Thursday, March 23, 2006

Billboard's Latest Music Charts

Here's the full Billboard Top 100 albums, with High School Musical back at Number One. If you're wondering what it's like, the TV movie reruns on the Disney Channel tonight and Friday. Donald Fagen debuts at #26 with his latest solo album. His first -- The Nightfly -- was a gem that seemed to indicate Becker was redundant. The rest since then? A shadow of his former greatness. Barry Manilow is at #24. It will be interesting to see how much he jumps up next week after his showcase on American Idol. Manilow's "Love Is A Many Splendored Thing" was certainly more enjoyable than his flogging of "Unchained Melody" (the song he sang when first promoting the album) and it was pretty menschy of Manilow to fly out to check on the arrangements one more time before the kids' performance. On the singles chart, Pearl Jam debuts at #41 with their political diatribe "World Wide Suicide" and Kelly Clarkson has two tunes in the Top 30. Longtime hit "Because of You" (which peaked at #7) actually rises four slots to #22 and latest hit "Walk Away" is at #16 and rising. They go along nicely with her 5 times platinum album Breakaway. Fellow Idol Carrie Underwood peaked at #20 with "Jesus Takes The Wheel," very impressive since it's essentially a country song.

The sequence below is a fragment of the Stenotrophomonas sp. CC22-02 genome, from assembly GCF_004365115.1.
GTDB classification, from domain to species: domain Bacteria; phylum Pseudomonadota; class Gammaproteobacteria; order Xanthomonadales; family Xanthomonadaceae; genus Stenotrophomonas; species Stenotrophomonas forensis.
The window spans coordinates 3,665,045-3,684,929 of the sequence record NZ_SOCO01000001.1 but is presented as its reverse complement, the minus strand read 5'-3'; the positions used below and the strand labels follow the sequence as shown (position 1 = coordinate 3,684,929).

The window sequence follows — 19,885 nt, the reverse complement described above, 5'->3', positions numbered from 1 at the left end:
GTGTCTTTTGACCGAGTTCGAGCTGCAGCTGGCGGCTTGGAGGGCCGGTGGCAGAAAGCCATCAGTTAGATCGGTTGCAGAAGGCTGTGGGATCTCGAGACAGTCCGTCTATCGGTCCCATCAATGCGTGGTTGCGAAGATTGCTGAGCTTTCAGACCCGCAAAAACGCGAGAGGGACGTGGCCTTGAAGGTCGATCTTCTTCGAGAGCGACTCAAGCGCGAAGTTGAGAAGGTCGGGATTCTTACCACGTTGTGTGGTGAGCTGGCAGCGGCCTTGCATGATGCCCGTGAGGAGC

priv8pete said...

99.1 gives Carrie Underwood's song a LOT of play. So, if it's getting play on country and contemporary christian stations, that could explain it's place on the billboard list.

Michael in New York said...

Sure, that plus some play on pop stations, single sales, etc. The mix of stations used in determining the charts is definitely pop heavy, but includes a mix of all sorts from around the country, as well as digital sales and other factors. But yes, the song is strongest in Christian and country markets which normally wouldn't be enough to hit the top 20. (Though if you check out the Hot 100 singles chart and the album chart, there's been a sea change in the last five years due to more realistic recoring of actual sales. They used to just poll major chains, who always mentioned the obvious pop albums. Now they use actual sales figures, which is why Hip hop albums, country album, even gospel albums (not to mention things like Barry Manilow's latest) can hit the Top 10 a lot more often than they would 20 years ago.

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